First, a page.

Looked, did not see it anywhere in 1 or 2 pound spools for a spool gun.

    Harris 10 pound spool was almost $17 per pound, ouch.

  5. #15
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    Quote Originally Posted by gellfex View Post

    As for your previous question, I'm in business, but welding comes up pretty infrequently, last time was at least a year ago, most of what I design and build is tapped and assembled with screws. I do enough to have invested what I have, but not enough for a TIG. Investing another $900 on something I'm not sure will work with my nonstandard spool gun might not make sense.
    Not sure if you ought to look at it that way.... If you got a decent used tig welder with AC capability, you could do AL with the tig, and since tig units can also do stick welding (our Lincoln 175 has an actual switch to convert over) it would take care of the buzz-box usage as well. Gas is a wash, both mig and tig use gas.

    You could recoup part of your your investment, since the spool gun isn't useful with what you have, and you'd need to spend more to use it right anyhow. Spool guns seem to sell well around here on CL, everyone sees them as their cheap option, pretty much as you seem to have done.

    The tig isn't just for AL, it's a nice welder for steel..... (it's my favorite type of welding, I just wish I could justify one at home). When material is too thick to deal with well as tig, switch it over to stick.

    The 175 kinda gives up around 3/16" to 1/4" as a tig, but we welded 3/8" steel structure with it as a stick welder just fine.

    Since mig (GMAW) depends on shorting the supply with the filler wire to melt it with a somewhat un-controlled high current* from a fixed voltage supply, but stick depends on a controlled-current arc with variable voltage, you have a definite incompatibility. I suppose you might be OK by setting the current high (simulating CV operation), but then you deal with the uncontrolled voltage which may also be rather high.

    GMAW has voltages often in the 16V to 25V area, where that would be a bit low for stick. Stick would have a higher open circuit voltage which drops when the arc starts. Somewhat opposite actions.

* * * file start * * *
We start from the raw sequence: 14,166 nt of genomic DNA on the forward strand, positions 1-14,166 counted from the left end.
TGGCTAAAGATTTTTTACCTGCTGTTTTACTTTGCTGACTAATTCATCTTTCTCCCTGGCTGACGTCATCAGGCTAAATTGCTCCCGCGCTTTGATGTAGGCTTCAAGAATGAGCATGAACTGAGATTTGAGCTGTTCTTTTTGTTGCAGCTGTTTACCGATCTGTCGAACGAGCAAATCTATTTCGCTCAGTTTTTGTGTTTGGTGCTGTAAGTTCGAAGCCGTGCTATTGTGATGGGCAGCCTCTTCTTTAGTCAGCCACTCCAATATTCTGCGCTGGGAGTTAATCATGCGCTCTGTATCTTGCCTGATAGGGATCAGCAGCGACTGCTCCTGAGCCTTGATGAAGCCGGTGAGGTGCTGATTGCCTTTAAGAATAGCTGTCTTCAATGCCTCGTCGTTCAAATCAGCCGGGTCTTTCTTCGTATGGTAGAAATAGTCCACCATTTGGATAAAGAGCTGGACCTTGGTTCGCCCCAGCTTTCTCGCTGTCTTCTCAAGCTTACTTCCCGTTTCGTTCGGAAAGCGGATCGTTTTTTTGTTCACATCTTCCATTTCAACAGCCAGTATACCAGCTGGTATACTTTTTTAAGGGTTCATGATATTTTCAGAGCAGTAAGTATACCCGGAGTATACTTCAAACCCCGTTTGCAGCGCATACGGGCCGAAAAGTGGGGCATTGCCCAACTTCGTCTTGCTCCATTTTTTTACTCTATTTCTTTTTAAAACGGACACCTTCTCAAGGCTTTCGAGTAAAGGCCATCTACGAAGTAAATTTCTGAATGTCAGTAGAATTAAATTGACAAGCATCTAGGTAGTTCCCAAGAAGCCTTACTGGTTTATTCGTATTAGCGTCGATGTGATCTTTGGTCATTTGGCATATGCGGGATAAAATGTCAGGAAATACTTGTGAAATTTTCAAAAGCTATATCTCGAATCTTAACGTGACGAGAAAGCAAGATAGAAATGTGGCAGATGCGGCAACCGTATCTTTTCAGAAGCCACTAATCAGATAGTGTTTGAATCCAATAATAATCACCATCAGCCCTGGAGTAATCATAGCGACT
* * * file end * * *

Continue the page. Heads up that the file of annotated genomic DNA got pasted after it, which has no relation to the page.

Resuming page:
* the wire speed sets the average current in a mig unit

  6. #16
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    Quote Originally Posted by Shade View Post
    I have heard of Mig brazing, have not done it, but if you use much of it you could have a decent welder paid off first.

    http://store.cyberweld.com/haersibrmigw1.html

    Looked, did not see it anywhere in 1 or 2 pound spools for a spool gun.

    Harris 10 pound spool was almost $17 per pound, ouch.
    McMaster has it. I just bought a spool a couple of weeks ago. I was severely disappointed about where they sourced it from though.


  7. #17
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    May 2013
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    Quote Originally Posted by Highpower View Post
    McMaster has it. I just bought a spool a couple of weeks ago. I was severely disappointed about where they sourced it from though.

    And the Chinese stuff is over $20 a pound...

  8. #18
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    May 2013
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    I used to weld for days on end literally. When i first started i was told it should sound like frying bacon, and it does when running right. Try it on some test pieces. On thinnner material you may have to stop start the weld so as not to get it to hot but the frying bacon still holds.